Many people own something of such value that if they lost it, or had it stolen, they would struggle to be able to afford to replace it.
It could be a lovely piece of jewellery, such as a ring with a precious stone set in it, or perhaps a very expensive bicycle worth several thousand pounds. Whatever the item is, without home insurance in place, it might either be a struggle to find the cash for a replacement, without it hurting hugely financially, or completely unaffordable.
What constitutes a ‘valuable’?
Definitions of what exactly is a ‘valuable’ vary between policies as insurers can set their own rules.
Certain types of valuables are often defined separately as they can be particularly attractive to thieves, or easy to break if extremely delicate, and expensive to mend, such as costly mobile phones, antiques, sunglasses and watches.
What do most policies cover?
Decent quality policies should cover most, if not all, of the valuables mentioned above for loss or theft, and possibly accidental damage too if the policy has it (if not, it can nearly always be added on at little extra cost), as standard.
A policy’s terms might define ‘valuables’ as:
Jewellery, antiques, gemstones, watches, furs, paintings and other works of art, such as sculptures, stamp, coin and medal collections, gold and silver objects and other precious metals.
Don’t assume you’re covered!
It would be wrong to assume that your policy will automatically cover you no matter what the item is, how much it’s worth, and the circumstances leading to the claim.
As individual possessions can be almost limitlessly valuable insurers have to set limits on how much you can claim for any individual item (as the Picasso painting just sold in New York for $179million shows!).
Valuables claim limits
Claim limits are defined for ‘single items’. Policies usually also set a limit for how many claims can be made in a policy year.
A typical single item claim limit would be between £1,500 and £2,000 per item, while the number of claims allowed varies considerably between insurers.
Items which are worth more than the limit, or are particularly rare, delicate or exceed the limit as a set, but not individually, need to be defined to your insurer.
It may be that the insurer won’t charge you anymore if you only have one or two items close to the claim limit, but they do need to know about them so that your premiums can be adjusted if necessary.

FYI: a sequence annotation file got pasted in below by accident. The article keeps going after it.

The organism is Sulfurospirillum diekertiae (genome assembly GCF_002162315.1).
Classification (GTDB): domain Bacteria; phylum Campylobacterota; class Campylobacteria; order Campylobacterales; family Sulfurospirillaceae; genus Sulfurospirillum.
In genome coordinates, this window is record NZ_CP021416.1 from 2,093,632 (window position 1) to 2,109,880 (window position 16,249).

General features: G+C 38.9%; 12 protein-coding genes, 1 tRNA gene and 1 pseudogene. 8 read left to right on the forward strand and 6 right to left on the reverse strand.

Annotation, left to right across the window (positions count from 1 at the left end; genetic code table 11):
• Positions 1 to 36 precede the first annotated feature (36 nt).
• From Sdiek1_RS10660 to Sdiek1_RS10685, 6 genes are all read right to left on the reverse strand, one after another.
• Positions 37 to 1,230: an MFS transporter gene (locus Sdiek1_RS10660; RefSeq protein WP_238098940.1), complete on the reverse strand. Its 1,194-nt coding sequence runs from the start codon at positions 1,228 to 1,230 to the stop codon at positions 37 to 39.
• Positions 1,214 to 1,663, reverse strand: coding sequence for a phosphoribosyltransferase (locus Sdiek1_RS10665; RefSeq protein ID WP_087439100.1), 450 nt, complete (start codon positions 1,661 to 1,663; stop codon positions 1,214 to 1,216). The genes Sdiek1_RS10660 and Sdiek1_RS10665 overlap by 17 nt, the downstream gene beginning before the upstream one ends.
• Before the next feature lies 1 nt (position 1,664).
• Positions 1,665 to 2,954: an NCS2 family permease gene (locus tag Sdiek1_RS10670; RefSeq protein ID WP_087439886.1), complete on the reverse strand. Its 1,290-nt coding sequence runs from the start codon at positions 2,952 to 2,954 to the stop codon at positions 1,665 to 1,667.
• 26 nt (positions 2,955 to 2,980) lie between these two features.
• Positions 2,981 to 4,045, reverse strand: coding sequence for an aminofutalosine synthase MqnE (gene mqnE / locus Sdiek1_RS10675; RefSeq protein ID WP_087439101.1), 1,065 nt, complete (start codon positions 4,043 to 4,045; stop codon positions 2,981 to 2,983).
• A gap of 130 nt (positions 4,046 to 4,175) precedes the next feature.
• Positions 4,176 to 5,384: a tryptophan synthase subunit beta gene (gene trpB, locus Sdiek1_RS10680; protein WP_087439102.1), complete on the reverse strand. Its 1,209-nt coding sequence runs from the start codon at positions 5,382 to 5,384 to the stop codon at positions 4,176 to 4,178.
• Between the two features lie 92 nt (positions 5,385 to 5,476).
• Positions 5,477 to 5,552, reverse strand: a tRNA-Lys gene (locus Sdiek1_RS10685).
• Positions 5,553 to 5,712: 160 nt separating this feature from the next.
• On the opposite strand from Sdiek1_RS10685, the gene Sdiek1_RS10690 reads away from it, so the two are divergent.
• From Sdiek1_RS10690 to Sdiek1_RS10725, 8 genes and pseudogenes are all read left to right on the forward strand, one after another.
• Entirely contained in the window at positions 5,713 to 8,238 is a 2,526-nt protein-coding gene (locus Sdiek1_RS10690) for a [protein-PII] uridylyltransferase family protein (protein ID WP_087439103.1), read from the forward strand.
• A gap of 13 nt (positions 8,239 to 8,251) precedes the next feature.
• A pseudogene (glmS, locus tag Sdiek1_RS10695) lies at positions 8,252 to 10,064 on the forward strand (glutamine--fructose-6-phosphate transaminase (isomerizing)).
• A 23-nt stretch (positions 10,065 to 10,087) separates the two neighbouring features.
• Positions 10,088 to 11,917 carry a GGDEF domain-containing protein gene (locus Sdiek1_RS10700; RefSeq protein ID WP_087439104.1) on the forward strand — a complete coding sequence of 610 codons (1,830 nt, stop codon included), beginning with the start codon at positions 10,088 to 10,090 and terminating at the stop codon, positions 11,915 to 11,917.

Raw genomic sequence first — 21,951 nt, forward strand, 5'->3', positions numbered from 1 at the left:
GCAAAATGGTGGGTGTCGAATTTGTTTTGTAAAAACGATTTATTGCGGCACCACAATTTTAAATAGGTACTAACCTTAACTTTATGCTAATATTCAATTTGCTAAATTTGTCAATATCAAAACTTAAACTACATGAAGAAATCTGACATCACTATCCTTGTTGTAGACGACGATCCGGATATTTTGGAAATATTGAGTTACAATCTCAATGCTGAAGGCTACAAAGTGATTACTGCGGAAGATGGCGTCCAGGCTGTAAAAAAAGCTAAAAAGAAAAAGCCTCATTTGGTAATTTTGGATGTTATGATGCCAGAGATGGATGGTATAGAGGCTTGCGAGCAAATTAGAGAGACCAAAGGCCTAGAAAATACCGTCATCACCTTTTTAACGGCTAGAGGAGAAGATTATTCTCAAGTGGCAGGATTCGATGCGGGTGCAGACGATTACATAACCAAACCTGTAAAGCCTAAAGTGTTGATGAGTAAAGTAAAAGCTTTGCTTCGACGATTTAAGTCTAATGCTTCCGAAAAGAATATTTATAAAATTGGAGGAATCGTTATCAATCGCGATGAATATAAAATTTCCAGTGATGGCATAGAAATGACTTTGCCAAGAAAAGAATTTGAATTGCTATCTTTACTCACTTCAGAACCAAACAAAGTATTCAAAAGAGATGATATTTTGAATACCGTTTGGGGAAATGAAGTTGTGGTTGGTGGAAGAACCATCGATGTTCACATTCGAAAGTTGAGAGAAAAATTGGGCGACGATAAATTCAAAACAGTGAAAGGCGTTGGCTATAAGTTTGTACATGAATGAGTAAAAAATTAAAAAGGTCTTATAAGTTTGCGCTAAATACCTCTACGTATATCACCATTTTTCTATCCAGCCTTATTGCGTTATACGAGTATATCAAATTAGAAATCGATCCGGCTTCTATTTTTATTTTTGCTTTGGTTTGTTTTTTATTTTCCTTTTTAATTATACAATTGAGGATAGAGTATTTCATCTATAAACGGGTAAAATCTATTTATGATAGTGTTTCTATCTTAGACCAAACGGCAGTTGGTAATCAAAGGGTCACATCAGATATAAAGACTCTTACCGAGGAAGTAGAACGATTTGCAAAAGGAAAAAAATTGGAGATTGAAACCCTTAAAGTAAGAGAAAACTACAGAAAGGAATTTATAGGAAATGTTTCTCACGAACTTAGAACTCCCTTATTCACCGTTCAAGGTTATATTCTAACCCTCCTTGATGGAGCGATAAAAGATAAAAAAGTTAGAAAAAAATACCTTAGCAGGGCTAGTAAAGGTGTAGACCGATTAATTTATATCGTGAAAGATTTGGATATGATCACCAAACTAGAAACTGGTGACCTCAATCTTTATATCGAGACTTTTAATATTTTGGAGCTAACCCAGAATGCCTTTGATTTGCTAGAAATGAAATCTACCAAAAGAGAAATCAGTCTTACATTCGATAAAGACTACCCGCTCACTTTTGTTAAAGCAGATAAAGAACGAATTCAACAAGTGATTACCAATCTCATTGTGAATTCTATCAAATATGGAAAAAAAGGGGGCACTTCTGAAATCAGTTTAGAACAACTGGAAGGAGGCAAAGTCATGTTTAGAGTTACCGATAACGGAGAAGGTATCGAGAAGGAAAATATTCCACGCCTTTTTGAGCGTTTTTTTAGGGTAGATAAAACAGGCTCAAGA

Insurers may exclude what they decide to define as ‘valuables’ altogether; cheaper policies might even exclude ‘jewellery’ completely, for example.
While others, even relatively ordinary standard policies, might exclude ‘valuable’ items such as bicycles worth more than £500, for example (as they’re so commonly stolen or broken), expensive laptops, items with precious stones, works of art, valuable antiques, medal and stamp collections and other ‘valuables’.
It largely comes down to value
Essentially, and assuming the ‘valuable’ as defined by the insurer hasn’t been excluded from the policy, it comes down to what a possession is worth, rather than whether it’s in the insurers ‘valuables’ definition list.
An expensive computer, or home audio system might not be defined as a ‘valuable’ in the policy terms, for example, but if the item’s worth thousands of pounds, you still might not be able to claim unless you’ve told the insurer about it.
A note on collections and sets
Policies often place limits on the number of items which come as a pair, or in sets, that can be claimed for. So a pair of silver candles might be allowed, but if there are three or more, you might only be able to claim for two.
Again, this is to limit the insurer’s liability. It can potentially be worded in the policy documents to mean that the single item claim limit applies to “any item, collection or set”.
This means that if each individual item in a set were worth, say, £1,000, and 10 of them were stolen, you might only be able to claim a maximum of £2,000, if that were the maximum claim limit allowed for a single item, for example.
Check your policy carefully and get valuations
How insurers approach single item claim limits and what may or may not be included or excluded as a ‘valuable’ very much depends on the policy, so check the terms and conditions carefully.
If you’re uncertain about the value of any items you own, call your insurer or insurance broker and they’ll help point you in the right direction to get it valued.
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